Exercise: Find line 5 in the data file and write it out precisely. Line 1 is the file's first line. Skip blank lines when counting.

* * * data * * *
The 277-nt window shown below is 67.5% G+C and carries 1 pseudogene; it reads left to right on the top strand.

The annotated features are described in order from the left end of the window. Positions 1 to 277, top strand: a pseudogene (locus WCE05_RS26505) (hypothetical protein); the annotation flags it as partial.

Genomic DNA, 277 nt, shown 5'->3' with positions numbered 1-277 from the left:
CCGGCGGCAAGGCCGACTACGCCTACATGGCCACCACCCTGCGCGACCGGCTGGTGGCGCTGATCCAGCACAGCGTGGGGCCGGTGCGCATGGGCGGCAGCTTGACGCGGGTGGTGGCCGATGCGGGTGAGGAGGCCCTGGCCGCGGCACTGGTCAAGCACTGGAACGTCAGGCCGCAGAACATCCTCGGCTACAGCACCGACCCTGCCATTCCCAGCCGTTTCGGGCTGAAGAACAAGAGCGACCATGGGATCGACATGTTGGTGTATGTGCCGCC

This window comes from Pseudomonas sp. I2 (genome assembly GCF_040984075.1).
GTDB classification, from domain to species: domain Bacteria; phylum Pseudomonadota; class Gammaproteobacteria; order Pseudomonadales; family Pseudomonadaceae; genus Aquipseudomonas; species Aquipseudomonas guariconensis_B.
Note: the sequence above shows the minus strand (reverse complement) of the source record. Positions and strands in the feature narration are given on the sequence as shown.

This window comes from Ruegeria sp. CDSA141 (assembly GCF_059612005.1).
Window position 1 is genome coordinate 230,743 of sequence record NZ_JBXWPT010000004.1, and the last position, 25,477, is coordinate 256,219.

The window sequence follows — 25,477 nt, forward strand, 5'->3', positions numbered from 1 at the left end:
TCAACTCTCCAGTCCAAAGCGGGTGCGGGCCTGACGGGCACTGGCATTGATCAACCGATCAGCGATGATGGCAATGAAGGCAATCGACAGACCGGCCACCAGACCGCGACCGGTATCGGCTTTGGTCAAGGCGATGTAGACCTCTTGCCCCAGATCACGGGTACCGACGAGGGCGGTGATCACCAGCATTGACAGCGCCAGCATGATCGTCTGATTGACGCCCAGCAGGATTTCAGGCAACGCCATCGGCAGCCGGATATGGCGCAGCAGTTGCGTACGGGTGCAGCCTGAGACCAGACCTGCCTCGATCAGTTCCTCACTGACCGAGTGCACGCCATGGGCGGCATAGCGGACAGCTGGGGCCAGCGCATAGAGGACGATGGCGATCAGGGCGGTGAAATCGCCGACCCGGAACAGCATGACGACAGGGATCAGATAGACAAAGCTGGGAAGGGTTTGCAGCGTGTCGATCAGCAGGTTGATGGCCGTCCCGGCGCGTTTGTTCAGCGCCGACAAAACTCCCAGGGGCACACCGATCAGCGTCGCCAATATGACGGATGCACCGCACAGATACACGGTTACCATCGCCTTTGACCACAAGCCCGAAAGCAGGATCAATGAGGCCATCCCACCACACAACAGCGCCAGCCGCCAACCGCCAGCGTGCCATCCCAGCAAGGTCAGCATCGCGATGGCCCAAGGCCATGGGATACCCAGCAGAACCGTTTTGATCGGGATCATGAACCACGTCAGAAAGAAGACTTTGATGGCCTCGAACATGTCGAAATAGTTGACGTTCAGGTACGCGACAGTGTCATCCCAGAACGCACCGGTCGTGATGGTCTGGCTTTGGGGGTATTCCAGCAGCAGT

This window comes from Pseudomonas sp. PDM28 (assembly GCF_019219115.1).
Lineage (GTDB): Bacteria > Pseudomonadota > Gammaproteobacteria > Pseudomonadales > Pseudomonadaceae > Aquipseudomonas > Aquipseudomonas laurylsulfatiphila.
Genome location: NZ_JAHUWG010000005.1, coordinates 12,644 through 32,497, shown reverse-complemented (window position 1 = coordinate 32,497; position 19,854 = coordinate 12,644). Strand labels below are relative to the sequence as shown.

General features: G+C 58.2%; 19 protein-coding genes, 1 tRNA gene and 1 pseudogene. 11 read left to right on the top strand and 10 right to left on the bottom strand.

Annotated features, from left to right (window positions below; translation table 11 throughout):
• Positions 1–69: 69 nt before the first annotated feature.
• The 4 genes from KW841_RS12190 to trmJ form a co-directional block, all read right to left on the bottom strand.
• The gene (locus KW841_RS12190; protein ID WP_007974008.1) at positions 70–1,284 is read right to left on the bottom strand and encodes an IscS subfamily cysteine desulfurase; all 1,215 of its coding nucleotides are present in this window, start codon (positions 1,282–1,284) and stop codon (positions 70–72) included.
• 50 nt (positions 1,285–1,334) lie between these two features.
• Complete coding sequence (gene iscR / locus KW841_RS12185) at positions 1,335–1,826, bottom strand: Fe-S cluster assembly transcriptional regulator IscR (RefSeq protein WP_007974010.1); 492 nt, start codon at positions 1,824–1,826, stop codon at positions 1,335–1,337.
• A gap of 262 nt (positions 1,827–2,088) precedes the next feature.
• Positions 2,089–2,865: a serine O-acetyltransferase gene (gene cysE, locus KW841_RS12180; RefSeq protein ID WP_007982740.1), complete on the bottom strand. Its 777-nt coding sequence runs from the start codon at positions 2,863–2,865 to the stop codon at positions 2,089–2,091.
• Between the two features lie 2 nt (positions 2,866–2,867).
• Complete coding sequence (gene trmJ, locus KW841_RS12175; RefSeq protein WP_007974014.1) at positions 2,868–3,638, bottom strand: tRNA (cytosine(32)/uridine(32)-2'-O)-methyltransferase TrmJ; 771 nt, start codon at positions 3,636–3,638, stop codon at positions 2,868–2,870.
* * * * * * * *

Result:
This window comes from Pseudomonas sp. I2 (genome assembly GCF_040984075.1).